Charley Toorop, Still life with skull, 1929, oil on panel, Kroller-Muller Museum, Otterlo, © ADAGP, Paris
Still life had its golden age in the 17th century, notably in northern Europe with the paintings of Pieter Claesz (c. 1597-1660) as well as those of Rachel Ruysch (1664-1750). These works do not show human figures but rather dishes, fruits, vegetables, objects and flowers, often symbolic vanitas. At times considered simply as an exercise, the genre remained minor in the Western pictorial tradition in the face of history painting and portraiture. Having fallen into oblivion in the 19th century, the still life is often associated with women’s artistic practice illustrating the lack of critical consideration for female creators. The association between femininity and floral painting was the fruit of activity in porcelain and ceramic workshops as well as that of textile manufacturers. This was the case for Vanessa Bell (1879-1961) in the Omega Workshops she created with the Bloomsbury Group in 1913, where she designed plant motifs for English interiors.
The still life’s ambiguity is clear throughout the careers of the artists. Sometimes as a practical exercise, women artists made their mark with still lifes before turning to practices that better suited them. Émilie Charmy (1878-1974) painted still lifes, but it was in her brothel scenes and portraits of the author Colette (1873-1954) that she found her own means of expression and established her work’s originality. Both Betty Goodwin in Romania, (1923-2008) and Florine Stettheimer (1871-1944) in the United States, began their apprenticeships with this exercise, not aiming at audacity and creativity but rather the accuracy of line and study. This idea is also confirmed in contemporary art with Carole Benzaken (b. 1964), for example, who began by representing tulips as a means to question the meaning of the image and the pictorial tradition.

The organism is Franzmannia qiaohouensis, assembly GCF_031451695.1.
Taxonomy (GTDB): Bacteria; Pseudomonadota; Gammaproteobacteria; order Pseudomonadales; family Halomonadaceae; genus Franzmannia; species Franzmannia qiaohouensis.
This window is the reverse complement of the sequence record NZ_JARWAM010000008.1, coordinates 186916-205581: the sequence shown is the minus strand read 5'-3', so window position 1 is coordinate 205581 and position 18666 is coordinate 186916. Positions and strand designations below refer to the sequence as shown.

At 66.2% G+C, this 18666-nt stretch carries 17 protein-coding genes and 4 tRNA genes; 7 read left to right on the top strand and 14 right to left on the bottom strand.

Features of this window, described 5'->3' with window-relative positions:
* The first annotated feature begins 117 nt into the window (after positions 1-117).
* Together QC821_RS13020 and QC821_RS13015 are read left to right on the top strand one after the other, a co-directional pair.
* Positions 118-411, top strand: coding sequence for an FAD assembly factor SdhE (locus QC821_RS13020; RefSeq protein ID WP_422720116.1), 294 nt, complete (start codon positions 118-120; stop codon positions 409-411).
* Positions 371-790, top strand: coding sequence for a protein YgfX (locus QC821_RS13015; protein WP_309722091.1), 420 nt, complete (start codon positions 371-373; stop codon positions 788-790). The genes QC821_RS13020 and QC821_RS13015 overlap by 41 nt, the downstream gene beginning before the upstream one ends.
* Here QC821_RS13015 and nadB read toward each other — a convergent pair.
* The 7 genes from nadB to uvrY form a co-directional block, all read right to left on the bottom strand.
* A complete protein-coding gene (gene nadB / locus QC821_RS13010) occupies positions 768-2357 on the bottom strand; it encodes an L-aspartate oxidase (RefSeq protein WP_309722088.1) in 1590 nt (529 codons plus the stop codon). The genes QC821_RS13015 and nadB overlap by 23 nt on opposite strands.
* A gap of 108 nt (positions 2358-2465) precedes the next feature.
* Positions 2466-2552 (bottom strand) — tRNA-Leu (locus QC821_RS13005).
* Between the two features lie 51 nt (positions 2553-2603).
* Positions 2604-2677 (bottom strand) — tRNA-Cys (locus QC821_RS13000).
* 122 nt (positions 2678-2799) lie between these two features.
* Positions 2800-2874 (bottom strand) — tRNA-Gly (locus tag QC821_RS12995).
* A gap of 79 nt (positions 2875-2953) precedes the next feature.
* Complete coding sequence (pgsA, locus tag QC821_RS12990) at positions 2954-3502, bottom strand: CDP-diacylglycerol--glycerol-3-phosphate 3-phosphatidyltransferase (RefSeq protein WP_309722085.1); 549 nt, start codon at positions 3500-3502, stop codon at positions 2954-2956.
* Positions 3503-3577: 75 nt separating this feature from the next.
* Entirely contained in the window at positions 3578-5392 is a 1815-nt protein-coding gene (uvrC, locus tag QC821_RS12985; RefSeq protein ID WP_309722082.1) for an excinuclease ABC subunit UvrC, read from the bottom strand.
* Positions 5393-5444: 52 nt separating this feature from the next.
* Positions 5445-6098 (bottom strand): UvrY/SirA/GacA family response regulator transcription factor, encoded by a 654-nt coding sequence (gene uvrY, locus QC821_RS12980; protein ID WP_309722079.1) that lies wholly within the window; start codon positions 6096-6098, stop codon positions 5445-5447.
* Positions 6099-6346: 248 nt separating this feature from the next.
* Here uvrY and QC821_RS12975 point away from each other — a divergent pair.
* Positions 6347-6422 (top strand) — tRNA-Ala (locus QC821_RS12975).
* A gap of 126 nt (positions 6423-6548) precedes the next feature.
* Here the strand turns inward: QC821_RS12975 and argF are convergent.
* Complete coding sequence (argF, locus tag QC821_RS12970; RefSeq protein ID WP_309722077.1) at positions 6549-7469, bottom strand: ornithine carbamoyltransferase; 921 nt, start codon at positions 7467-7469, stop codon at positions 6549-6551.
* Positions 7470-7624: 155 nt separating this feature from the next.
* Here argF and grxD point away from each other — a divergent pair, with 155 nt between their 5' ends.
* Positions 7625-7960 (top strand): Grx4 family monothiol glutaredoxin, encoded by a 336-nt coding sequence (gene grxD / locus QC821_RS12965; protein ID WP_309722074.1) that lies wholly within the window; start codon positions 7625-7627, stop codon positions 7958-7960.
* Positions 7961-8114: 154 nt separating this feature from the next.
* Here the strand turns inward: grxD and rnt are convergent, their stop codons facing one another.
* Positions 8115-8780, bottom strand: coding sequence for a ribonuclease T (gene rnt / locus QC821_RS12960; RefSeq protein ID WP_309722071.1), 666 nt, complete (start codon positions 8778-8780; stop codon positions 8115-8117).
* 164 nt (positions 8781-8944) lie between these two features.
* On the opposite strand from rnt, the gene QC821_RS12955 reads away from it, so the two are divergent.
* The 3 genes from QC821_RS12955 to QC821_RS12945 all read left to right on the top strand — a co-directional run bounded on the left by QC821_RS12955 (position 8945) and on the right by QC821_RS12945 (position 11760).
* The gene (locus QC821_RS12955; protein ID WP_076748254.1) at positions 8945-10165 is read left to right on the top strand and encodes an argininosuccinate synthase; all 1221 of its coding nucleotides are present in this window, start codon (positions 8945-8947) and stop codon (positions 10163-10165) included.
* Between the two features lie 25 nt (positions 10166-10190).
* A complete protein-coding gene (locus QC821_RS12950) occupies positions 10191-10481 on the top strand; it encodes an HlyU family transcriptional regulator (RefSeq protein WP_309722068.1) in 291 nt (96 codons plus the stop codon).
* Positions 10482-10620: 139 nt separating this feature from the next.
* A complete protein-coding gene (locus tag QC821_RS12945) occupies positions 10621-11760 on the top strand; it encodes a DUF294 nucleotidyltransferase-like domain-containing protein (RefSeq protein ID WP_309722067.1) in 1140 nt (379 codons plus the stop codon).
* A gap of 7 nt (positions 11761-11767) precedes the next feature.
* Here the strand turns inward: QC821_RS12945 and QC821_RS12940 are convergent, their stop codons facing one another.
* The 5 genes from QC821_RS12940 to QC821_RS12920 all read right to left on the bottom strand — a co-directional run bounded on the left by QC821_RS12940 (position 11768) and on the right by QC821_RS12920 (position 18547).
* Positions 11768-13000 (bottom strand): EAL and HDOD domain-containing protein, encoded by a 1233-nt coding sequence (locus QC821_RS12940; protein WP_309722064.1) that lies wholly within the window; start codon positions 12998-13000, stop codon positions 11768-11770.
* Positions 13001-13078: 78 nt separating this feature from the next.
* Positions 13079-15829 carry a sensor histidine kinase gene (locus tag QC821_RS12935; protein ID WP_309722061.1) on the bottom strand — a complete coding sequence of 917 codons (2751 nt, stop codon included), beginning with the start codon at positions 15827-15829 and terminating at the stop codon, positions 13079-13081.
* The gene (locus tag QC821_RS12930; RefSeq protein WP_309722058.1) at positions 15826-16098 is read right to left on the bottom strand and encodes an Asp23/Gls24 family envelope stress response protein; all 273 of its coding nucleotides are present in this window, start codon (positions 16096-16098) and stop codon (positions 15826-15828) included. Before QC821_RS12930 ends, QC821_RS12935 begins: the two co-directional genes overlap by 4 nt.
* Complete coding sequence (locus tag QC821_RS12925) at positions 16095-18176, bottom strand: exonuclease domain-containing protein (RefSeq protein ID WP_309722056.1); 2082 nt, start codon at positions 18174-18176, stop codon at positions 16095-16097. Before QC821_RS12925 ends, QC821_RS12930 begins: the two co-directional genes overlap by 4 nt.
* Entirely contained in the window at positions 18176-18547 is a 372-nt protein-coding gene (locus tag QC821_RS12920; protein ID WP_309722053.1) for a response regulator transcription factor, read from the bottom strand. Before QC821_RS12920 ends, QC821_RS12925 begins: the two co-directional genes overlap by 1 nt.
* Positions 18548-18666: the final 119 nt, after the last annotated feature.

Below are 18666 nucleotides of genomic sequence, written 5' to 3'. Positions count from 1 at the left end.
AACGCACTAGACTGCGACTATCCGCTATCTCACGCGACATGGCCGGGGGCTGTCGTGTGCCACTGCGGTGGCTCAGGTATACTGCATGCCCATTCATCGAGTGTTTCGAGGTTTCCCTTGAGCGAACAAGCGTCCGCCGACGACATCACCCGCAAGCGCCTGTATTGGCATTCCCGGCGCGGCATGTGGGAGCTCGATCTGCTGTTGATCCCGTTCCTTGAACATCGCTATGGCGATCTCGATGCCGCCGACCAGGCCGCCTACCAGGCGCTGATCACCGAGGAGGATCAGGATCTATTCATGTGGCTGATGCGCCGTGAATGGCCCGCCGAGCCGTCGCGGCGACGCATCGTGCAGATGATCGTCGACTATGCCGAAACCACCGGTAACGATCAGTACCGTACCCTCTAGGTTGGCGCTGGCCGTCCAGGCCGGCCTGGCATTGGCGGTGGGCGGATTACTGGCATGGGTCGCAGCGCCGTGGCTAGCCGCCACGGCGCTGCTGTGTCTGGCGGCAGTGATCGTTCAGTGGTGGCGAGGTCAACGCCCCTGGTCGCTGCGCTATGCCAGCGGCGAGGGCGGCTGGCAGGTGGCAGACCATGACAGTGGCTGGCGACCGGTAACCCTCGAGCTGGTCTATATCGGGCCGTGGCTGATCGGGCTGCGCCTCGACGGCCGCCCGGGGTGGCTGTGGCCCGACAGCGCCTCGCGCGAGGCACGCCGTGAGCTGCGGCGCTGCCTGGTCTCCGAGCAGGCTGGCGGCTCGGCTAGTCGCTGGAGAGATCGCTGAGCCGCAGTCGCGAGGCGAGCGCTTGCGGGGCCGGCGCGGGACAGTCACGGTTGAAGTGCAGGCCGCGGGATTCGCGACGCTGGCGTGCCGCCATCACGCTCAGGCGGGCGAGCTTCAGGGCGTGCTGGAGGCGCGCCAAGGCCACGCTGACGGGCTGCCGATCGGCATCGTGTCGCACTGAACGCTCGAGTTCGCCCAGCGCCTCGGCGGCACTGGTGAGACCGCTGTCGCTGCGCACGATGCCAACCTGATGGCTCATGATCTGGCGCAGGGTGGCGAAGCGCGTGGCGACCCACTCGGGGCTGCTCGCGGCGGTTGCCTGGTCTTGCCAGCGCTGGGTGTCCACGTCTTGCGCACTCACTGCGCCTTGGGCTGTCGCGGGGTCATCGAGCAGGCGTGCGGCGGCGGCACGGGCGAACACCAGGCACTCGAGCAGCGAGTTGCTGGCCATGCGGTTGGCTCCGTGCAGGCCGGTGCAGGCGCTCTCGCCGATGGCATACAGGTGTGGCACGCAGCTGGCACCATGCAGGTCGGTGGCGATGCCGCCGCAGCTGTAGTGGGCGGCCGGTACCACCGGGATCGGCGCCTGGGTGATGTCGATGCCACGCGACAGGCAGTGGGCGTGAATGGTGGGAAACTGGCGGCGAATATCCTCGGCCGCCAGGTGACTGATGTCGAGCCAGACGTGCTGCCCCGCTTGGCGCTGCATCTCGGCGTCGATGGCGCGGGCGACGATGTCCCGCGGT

Yet still life is also a genre in and of itself. After the war Geneviève Asse (b. 1923) created still lifes that she limited to only three colours – white, black and ochre. This almost monochromatic approach allowed her to access a greater freedom and amplitude in her way of making. This pictorial genre is found in aesthetic research of artistic movements. As such, Maria Blanchard (1881-1932) and Valéria Dénes (1877-1915) realised still lifes in the cubist style while Charley Toorop (1891-1955) worked in a more realistic style. In her work Frances Hodgkins (1869-1947) confronted still lifes with landscapes. This modernity also has an echo in photographic practices. Aenne Biermann (1898-1933) fixed still lifes to film in strict compositions and structures before reworking them using editing techniques. In Japan, where flower painting is a traditional art, Fujio Yoshida (1887-1987) appropriated floral motifs and worked them to the point of organic abstraction. She realised these forms with different techniques, including woodblocks, engravings and oil painting. For certain female artists in the West, these representations became a means of expression that they appropriated to change their meaning, as did Juliette Roche (1884-1982) by inserting strong political messages into her works.
The still life reinvented itself in performance and installation as seen in the work of the Czech artist Jana Sterback (b. 1953) and Gloria Friedmann (b. 1950) from Germany, where it is nourished by current issues relating to ecology and the environment.
The pioneering female artists from the 17th and 18th century have been celebrated in group exhibitions such as Women Artists of the Dutch Golden Age at the National Museum of Women in the Arts in Washington DC in 2019-2020, as well as in retrospectives such as The Art of Clara Peeters at the Museo Nacional del Prado in Madrid. However, it must be noted that few exhibitions are devoted to still lifes of the 19th and 20th centuries, which is one of the consequences of the ambivalence of this artistic genre.